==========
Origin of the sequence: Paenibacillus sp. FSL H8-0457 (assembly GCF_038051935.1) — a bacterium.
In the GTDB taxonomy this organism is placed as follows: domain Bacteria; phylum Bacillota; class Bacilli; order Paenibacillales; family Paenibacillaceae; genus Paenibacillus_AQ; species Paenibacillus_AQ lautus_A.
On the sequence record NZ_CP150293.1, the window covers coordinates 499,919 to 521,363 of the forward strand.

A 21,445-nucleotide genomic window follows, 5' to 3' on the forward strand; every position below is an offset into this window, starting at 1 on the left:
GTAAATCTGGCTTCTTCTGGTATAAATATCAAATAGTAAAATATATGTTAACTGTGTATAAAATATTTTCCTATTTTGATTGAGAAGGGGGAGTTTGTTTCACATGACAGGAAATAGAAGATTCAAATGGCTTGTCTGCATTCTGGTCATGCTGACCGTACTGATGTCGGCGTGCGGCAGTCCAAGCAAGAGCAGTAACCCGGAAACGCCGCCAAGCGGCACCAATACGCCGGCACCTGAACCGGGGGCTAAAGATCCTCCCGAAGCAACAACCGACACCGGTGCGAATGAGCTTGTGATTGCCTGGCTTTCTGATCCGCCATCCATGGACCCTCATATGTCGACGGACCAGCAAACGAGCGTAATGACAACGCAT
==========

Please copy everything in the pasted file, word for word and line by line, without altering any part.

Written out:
Origin of the sequence: Paenibacillus sp. FSL H8-0457 (assembly GCF_038051935.1) — a bacterium.
In the GTDB taxonomy this organism is placed as follows: domain Bacteria; phylum Bacillota; class Bacilli; order Paenibacillales; family Paenibacillaceae; genus Paenibacillus_AQ; species Paenibacillus_AQ lautus_A.
On the sequence record NZ_CP150293.1, the window covers coordinates 499,919 to 521,363 of the forward strand.

A 21,445-nucleotide genomic window follows, 5' to 3' on the forward strand; every position below is an offset into this window, starting at 1 on the left:
GTAAATCTGGCTTCTTCTGGTATAAATATCAAATAGTAAAATATATGTTAACTGTGTATAAAATATTTTCCTATTTTGATTGAGAAGGGGGAGTTTGTTTCACATGACAGGAAATAGAAGATTCAAATGGCTTGTCTGCATTCTGGTCATGCTGACCGTACTGATGTCGGCGTGCGGCAGTCCAAGCAAGAGCAGTAACCCGGAAACGCCGCCAAGCGGCACCAATACGCCGGCACCTGAACCGGGGGCTAAAGATCCTCCCGAAGCAACAACCGACACCGGTGCGAATGAGCTTGTGATTGCCTGGCTTTCTGATCCGCCATCCATGGACCCTCATATGTCGACGGACCAGCAAACGAGCGTAATGACAACGCAT